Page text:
Facebook Twitter

Navigating transfer portal is no easy ride for BYU coaches

Why spring transfer portal windows are so critical for BYU teams — now perhaps more than ever

SHARE Navigating transfer portal is no easy ride for BYU coaches
BYU football coach Kalani Sitake, Utah Jazz owner Ryan Smith, and BYU basketball coach Mark Pope take a selfie.

BYU football coach Kalani Sitake, Utah Jazz owner Ryan Smith, and BYU basketball coach Mark Pope take a selfie during a press conference announcing that BYU has accepted an invitation to the Big 12 Conference at BYU in Provo on Friday, Sept. 10, 2021. Both BYU coaches will have an interesting spring navigating the transfer portal ahead of their first seasons competing in the Big 12.

Laura Seitz, Deseret News

It’s open season for college sports. The doors of the basketball transfer portal blew open Monday with a record number of student-athletes charging through it in search of greener pastures. Some want more playing time, some want more NIL money and some just want a fresh start.

The next transfer portal window for football is April 15 through April 30. The portal for all other sports is May 1 through May 15.

This is the last battalion of potential reinforcements on the open market before BYU joins the Big 12 on July 1 and starts competition in August. For every coach on campus, this is a critical time for evaluation, alteration and execution.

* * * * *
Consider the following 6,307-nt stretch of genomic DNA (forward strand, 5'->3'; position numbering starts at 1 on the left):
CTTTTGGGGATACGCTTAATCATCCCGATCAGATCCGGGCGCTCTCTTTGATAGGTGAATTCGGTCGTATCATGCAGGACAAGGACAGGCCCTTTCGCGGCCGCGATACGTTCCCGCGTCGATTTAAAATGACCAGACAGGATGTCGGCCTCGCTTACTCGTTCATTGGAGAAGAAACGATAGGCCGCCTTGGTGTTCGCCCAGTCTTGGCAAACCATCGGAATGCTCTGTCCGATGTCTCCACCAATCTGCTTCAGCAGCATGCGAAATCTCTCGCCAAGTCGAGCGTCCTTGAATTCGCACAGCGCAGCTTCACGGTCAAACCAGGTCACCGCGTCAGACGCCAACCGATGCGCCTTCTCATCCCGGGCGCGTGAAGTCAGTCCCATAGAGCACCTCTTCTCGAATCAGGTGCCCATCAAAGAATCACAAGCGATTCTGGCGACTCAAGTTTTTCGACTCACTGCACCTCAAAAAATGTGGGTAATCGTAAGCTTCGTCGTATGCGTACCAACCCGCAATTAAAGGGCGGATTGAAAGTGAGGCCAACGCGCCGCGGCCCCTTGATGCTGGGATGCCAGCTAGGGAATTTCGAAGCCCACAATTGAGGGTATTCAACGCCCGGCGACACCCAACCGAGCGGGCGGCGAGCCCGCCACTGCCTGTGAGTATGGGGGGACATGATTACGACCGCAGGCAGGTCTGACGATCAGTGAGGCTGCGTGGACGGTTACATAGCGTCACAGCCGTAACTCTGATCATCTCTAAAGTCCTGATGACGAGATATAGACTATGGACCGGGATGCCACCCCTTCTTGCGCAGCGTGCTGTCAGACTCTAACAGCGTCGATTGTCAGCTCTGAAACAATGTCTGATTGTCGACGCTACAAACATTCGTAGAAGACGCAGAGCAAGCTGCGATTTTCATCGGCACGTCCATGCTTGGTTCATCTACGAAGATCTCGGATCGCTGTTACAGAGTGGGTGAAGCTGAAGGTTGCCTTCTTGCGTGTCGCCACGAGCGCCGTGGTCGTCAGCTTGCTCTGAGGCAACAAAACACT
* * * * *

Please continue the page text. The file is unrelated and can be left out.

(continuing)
Evaluation starts at the top, with each coach assessing his or her own performance, the staff, the roster, the recruits, the relationship with boosters and the portal. If Kalani Sitake, Trent Pratt, Gordon Eakin, Ed Eyestone, Mark Pope, Amber Whiting, Jen Rockwood, Diljeet Taylor, Shawn Olmstead, Heather Olmstead, Bruce Brockbank, Carrie Roberts and the others aren’t glued to the transfer portal, they likely have someone on their staff who is.

Navigating through the portal process is hard for a head coach. It’s like walking through a showroom of used cars — some still have their brand-new shine, while others feature the wear and tear of overuse and underappreciation.

All claim to be drivable, but none carry warranties.

The true challenge is to find out what’s under the hood. What shape is the engine in? How many miles does it still have? Sadly, and often regrettably, with so many potential buyers, there is hardly time for a test drive, let alone a thorough inspection.

The most sought-after portal players are here one minute and gone the next.

This is where the portal puts an unfair burden on coaches to know just what they are getting themselves into. Unlike the typical recruiting process, which can last for years, some of these portal decisions for top-end athletes are made in days, even hours.

It’s easy to sell BYU and its world of opportunities, but when the pitch also includes the expected lifestyle that comes with it, things can get tricky. Eat, drink and be merry is still a thing and not every college kid is enamored by having an honor code.

Finding those who do is the hard part, but on the occasion when lightning strikes, the payoff can be enormous both for the student-athlete and the program.